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5 Highlights From the Paris Haute Couture Week Shows

Powered by Middle Eastern designers

Paris Haute Couture Week, the pinnacle of sartorial elegance and unbridled creativity, unfurled its glamorous tapestry from July 2 to July 6, leaving fashion enthusiasts awestruck and craving for more. Amidst the opulent ambiance of the City of Lights, the fashion world converged to witness an extravaganza of exquisite craftsmanship and boundary-pushing designs. From daring silhouettes that defied conventions to ethereal masterpieces that whispered tales of fantasy, this week proved to be a captivating whirlwind of style. Below, five highlights from Paris Haute Couture Week, powered by Middle Eastern designers.

 

Ashi Studio

Last month, Ashi Studio was made a guest member of the Chambre Syndicale de la Haute Couture, making the Saudi maison one of the handful fashion houses that are officially on the haute couture calendar. Designer Mohammed Ashi became the first designer from the Gulf to show during Paris Haute Couture Week, and made his debut as an official guest member on July 6 at Paris’s Theatre du Chatalet. Titled “The Essence,” a nod to Patrick Süskind’s novel, Perfume: The Story of a Murderer, the 21-looks that made up the fall 2023 couture offering were indeed killer. Dramatic silhouettes, floor-trailing trains, and structural shapes permeated the collection, reminding us that if anyone deserves to be granted Haute Couture status, it’s Ashi.

 

Georges Hobeika

Georges Hobeika

 

“This collection was imagined to celebrate hope and optimism. We have chosen soft colors and fluid silhouettes that evoke joy, gentleness, and freedom,” explain creative directors Georges and Jad Hobeika of their label’s fall 2023 couture collection. Dramatic and glamorous creations made out of only the most luxurious materials such as georgette and organza, came out one-by-one, making guests collectively pull out their phones with each look that swept down the runway. The dazzling collection of red carpet-worthy gowns, ravishing jackets, and embroidered headpieces culminated into a teal, Cinderella ball gown modeled by Chinese actress Fan Bing Bing, who closed the show.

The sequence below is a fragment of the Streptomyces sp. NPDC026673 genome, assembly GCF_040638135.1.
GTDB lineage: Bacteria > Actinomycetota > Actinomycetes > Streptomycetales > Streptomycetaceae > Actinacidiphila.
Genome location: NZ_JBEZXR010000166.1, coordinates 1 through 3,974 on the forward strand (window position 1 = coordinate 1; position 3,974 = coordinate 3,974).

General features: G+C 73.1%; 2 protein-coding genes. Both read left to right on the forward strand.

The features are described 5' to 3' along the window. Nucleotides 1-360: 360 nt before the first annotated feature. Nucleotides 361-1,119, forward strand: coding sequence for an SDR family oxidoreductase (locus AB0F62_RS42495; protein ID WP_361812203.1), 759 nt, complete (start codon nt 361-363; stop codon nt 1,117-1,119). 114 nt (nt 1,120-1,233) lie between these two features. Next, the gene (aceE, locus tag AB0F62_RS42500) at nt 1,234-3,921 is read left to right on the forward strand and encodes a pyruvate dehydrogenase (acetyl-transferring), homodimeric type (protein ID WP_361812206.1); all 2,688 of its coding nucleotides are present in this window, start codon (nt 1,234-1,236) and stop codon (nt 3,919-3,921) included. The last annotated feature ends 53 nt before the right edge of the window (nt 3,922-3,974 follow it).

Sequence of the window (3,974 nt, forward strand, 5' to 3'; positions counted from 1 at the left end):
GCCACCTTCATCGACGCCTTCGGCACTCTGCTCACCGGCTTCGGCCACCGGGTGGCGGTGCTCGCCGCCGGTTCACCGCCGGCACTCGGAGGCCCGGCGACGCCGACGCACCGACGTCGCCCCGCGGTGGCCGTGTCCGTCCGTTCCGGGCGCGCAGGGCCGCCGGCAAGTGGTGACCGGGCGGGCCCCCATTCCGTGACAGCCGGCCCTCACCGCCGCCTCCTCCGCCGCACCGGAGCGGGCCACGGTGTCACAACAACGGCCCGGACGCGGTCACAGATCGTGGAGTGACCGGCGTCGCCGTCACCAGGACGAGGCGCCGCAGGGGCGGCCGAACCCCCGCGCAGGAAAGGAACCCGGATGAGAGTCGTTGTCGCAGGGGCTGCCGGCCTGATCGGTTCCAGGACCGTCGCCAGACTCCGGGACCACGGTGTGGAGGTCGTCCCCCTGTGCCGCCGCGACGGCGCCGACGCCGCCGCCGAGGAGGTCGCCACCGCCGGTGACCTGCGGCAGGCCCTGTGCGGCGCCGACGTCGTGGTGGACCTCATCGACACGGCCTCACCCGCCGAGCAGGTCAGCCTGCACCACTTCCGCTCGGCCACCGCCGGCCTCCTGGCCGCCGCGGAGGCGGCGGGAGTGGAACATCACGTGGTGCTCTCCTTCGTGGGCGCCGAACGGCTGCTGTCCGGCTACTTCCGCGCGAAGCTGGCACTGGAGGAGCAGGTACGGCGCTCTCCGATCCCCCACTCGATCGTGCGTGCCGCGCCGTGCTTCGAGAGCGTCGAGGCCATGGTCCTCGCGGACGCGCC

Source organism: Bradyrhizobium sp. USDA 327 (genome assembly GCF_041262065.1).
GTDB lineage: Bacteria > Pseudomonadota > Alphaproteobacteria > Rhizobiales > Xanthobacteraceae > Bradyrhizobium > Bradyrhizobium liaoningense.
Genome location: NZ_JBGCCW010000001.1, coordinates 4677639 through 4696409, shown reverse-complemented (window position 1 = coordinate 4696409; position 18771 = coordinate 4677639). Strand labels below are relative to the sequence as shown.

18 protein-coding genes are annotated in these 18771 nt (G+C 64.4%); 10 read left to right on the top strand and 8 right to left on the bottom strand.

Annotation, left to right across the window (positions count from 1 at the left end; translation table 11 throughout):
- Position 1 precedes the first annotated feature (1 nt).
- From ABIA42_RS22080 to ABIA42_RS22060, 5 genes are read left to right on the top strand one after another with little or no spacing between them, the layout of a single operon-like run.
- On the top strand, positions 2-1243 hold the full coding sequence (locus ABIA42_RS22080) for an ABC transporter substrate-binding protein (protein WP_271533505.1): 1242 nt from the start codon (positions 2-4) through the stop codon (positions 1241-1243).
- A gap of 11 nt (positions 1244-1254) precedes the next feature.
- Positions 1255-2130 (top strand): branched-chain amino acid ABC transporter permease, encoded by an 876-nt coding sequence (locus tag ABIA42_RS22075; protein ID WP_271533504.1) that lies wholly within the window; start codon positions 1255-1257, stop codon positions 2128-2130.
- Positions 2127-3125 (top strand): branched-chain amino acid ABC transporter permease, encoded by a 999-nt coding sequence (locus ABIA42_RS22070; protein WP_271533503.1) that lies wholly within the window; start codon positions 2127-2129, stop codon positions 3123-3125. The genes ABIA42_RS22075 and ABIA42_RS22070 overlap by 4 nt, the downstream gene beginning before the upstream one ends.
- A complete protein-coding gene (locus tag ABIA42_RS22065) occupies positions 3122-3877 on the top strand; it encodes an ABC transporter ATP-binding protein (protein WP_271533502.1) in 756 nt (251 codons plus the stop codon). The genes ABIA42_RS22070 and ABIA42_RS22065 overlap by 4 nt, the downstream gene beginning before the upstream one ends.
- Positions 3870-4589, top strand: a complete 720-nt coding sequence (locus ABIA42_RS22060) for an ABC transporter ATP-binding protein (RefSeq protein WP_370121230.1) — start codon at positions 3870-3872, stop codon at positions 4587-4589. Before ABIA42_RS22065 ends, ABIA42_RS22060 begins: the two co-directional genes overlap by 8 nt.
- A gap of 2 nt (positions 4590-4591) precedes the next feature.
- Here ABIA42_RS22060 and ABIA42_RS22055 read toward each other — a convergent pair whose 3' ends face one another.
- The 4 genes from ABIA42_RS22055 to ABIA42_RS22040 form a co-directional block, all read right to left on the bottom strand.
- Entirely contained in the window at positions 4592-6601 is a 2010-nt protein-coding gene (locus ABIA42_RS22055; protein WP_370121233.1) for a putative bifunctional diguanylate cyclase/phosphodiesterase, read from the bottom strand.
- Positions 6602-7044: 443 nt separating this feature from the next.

Rami Al-Ali

rami al ali couture week paris

 

Leave it to Rami Al-Ali to make cut-outs feel fresh and interesting again. This week, the Lebanese designer offered a unique and thought-provoking take on the tired trend that has been taking over womenswear by drawing inspiration from French visual artist Henri Matisse’s “Carving Into Color” work, a series of colorful collages made out of cut paper, for his fall 2023 couture collection showcased on July 4. Paris’s Palais de Tokyo. The stunning venue, which houses works by Matisse, felt just right as the backdrop for the beaded gowns, dramatic trains, and feather-embellished creations that made up the striking 30-piece offering. A teal dress with a sweetheart neckline and pink lace cut-outs was a beautiful nod to Matisse’s playful cutting techniques.

 

ArdAzAei

ArdAzAei

Iranian designer Bahareh Ardakani presented her sophomore collection, “A Diffraction of Light,” on July 4, drawing on her studies in gemology to bring the brand’s fall 2023 couture collection come to life. Exploring the optics of light through the medium of couture, the 24-piece collection was made up of strapless gowns embellished with an oversized bow, sparkling form-fitting catsuits with a high neck, and expertly-cut jacquard suits. The closing gown, a metallic, semi-sheer lurex creation, was the result of a months-long collaboration between ArdAzAei, the world-renowned folding artist Joan Sallas, and the Paris-based pleating specialists Les Ateliers Lognon.

 

Elie Saab

elie saab couture week

The Lebanese designer’s fall 2023 couture collection drew inspiration from period movies set in the Middle Ages— think Cate Blanchet in Elizabeth, Sophie Marceau in Braveheart, Kiera Knightly in The Duchess, and Marion Cotillard in Macbeth. Models paraded down the arched corridor of the Musee des Arts Decoratifs on July 5 looking as though they just teleported from the late 15th century wearing gowns with see-through veils made of crystalized crepe attached to the arms and worn over the head, garments infused with Middle Ages motifs like Tudor roses, and beautifully embroidered velvet capes that are fit for Medieval royalty.

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